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Monday, July 21, 2008

EDITORIAL: The Long Arm of the The Party


The Long Arm of the The Party

If you visit the website of the Moscow branch of the United Russia party, on the main page in the right sidebar you will see the above graphic banner. Click on it, and you'll be taken to the organization's sign-up page, where you can learn (if you speak Russian) how to become a member of Vladimir Putin's party of power.

Writing on Global Voices, Russia blogger Lyndon Allin of Scraps of Moscow translates a blog post about UR's increasingly frenzied efforts to become the neo-Soviet version of the Communist Party (it has no hesitation, as you can from the image, in dredging up Soviet images -- just imagine a modern German political party, much less the party of power, using images created by Hitler's propagandists). Here's the translation in full:

Journalist Ilya Barabanov, who writes for the New Times and blogs engagingly as LJ user barabanch, wrote a laconic post a couple weeks ago that drew some interesting comments (RUS):

A young lady came to interview for a job with a friend of mine. She's a [Young Russia] activist. Under “Professional Accomplishments” [on her resume] the first and only line read “Participated in the inauguration of [the Russian president] Dmitry Anatol'evich Medvedev.”

A couple of comments on the post:

avdeev [punctuation and capitalization as in original]:

it's funny, but things like that have been happening for awhile. for example at RGGU [Russian State University for the Humanities] they accept [United Russia] party members into the graduate programs, and it's harder for people who haven't been vetted by the office to get in […] a couple of my friends were advised by the academic department that before turning in their grad school applications they should pay a visit to the local United Russia office, that it would be more correct and predictable to do so.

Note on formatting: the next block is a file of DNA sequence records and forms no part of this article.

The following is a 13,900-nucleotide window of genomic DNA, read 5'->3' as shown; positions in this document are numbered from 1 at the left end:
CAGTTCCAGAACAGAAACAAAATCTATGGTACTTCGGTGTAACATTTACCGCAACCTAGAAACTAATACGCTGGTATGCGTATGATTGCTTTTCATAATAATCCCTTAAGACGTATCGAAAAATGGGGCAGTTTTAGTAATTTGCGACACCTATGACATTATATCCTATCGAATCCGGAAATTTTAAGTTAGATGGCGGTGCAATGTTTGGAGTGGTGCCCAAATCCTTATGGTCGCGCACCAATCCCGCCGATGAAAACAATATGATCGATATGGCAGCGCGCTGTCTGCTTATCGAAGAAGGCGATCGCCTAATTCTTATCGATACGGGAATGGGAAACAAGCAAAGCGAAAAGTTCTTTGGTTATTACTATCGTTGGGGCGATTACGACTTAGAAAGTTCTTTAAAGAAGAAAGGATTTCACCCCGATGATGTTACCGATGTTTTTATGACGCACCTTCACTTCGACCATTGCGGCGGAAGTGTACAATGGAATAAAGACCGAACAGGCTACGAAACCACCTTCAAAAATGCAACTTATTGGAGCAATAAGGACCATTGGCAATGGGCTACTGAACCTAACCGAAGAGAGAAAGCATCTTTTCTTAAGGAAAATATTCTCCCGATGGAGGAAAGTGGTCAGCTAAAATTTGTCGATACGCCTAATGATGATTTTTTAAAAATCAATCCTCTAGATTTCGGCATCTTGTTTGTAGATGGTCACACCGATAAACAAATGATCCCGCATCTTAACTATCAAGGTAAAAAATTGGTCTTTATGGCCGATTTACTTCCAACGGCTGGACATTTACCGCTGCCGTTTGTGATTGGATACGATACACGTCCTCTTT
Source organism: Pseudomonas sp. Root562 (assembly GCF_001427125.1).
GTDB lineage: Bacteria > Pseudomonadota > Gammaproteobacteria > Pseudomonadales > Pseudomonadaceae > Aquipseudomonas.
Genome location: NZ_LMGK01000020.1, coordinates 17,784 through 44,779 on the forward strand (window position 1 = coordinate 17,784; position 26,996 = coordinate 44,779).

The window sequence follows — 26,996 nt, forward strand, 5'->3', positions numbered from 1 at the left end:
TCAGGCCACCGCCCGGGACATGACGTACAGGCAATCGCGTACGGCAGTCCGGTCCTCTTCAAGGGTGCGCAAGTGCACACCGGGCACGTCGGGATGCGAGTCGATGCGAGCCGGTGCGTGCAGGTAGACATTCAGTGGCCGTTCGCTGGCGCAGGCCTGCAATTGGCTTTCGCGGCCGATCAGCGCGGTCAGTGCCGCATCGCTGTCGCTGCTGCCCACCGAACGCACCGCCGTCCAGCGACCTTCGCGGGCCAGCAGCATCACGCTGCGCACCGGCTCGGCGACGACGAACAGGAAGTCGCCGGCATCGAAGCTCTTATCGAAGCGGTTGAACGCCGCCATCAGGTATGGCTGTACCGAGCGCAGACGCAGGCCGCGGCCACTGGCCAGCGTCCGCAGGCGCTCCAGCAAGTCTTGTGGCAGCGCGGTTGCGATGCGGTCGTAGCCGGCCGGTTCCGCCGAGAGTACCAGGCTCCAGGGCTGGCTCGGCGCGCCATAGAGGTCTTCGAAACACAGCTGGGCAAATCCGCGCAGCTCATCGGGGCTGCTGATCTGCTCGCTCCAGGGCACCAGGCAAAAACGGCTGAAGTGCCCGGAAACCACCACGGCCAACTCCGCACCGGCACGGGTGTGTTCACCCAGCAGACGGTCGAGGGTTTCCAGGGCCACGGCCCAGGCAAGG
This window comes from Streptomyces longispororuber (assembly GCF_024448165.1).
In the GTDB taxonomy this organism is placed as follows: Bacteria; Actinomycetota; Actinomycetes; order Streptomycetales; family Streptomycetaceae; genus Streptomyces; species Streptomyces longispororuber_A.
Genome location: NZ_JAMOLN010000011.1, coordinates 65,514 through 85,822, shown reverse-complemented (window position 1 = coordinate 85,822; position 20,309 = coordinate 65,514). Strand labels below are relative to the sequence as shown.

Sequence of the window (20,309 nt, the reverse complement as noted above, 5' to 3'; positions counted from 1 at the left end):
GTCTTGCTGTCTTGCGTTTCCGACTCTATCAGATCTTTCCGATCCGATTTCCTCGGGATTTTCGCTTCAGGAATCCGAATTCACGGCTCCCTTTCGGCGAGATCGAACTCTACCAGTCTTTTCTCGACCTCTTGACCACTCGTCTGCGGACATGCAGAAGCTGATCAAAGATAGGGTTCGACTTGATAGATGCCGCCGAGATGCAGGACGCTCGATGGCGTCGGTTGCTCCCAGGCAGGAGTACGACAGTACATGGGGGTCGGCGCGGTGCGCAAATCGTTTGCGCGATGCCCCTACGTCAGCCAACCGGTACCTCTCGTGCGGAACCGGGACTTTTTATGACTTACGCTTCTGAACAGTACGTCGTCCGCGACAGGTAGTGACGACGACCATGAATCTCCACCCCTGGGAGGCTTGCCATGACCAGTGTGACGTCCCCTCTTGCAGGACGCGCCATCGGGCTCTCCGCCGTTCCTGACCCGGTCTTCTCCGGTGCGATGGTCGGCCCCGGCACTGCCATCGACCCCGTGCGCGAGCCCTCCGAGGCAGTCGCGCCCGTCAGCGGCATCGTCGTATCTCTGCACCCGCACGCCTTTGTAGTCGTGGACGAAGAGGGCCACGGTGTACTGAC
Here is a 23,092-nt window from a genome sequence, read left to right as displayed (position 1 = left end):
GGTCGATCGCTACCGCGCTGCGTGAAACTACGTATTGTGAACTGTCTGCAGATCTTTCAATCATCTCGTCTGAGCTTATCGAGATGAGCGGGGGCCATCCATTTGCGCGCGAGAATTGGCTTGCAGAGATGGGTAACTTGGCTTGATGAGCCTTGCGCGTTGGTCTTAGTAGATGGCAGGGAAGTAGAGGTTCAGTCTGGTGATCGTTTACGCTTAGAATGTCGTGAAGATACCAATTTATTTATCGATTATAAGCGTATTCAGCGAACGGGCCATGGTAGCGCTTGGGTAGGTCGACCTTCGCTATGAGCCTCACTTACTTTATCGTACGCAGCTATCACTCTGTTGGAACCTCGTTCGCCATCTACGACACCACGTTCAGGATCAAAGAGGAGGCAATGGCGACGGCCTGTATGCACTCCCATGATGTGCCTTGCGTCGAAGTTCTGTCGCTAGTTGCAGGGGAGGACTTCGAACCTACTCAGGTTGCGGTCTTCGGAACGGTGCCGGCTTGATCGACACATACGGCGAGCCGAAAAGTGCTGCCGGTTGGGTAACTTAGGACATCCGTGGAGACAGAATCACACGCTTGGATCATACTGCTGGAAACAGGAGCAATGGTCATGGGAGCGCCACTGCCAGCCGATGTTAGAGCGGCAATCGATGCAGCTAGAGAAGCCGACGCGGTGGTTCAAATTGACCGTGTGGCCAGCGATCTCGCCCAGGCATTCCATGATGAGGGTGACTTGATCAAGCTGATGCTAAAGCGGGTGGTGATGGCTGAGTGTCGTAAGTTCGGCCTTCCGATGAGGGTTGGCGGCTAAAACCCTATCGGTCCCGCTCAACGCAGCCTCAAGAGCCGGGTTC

at the office it was suggested that they write an essay about how much I love the motherland, i.e. [United Russia], and how much I want to join the party, well they told [United Russia] to go you-know-where and they submitted their applications anyway, we'll see what happens in September



You don't understand.

[quoting from Viktor Shenderovich's website (here), who also seems to have been quoting from a transcript of some kind]:

Speaking at [a panel discussion on “the new Russian elite” at the “Strategy-2020 Forum”],[Vladislav Surkov] called on the participants in the discussion to “determine what the Russian elite is.” In response to this, producer Andrei Fomin suggested compiling a “list of the elite,” and Andrei [Korkunov], general director of the Odintsovo candy factory, noted that such a list already exists, and pointed out the list of participants in the presidential inauguration in the Kremlin.

There are no words that can be used to adequately describe the horror of this situation. It was bad enough when the Nashi youth cult was employing these tactics to sucker Russia's mindless impoverished youth, but it now appears that Nashi has faded into the woodwork to be replaced by a full-blown revival of the the Communist Party aimed at the entire population. Just as in Soviet times, you can't get ahead unless you are a member. "Lists" of those who are sufficiently patriotic to deserve promotion are drawn up and enforced with rigorous discipline. Just think what Josef Stalin could have accomplished using the Internet and the power of modern computers!

Russia seems psychopathically intent on repeating its entire past, apparently in the crazed hallucination that it was just bad luck that brought down the USSR and this time they're going to do it the right way and inevitably take over the world. And the sad thing is that, if we were to judge by the pathetic response of many Western leaders, we'd have to believe there's no reason they couldn't succeed. Certainly, the people of Russia aren't going to a lift a finger to stop it, and will soon be turning in their neighbors for disloyalty in the hope of personal advantage just like the the good old days of Stalin.

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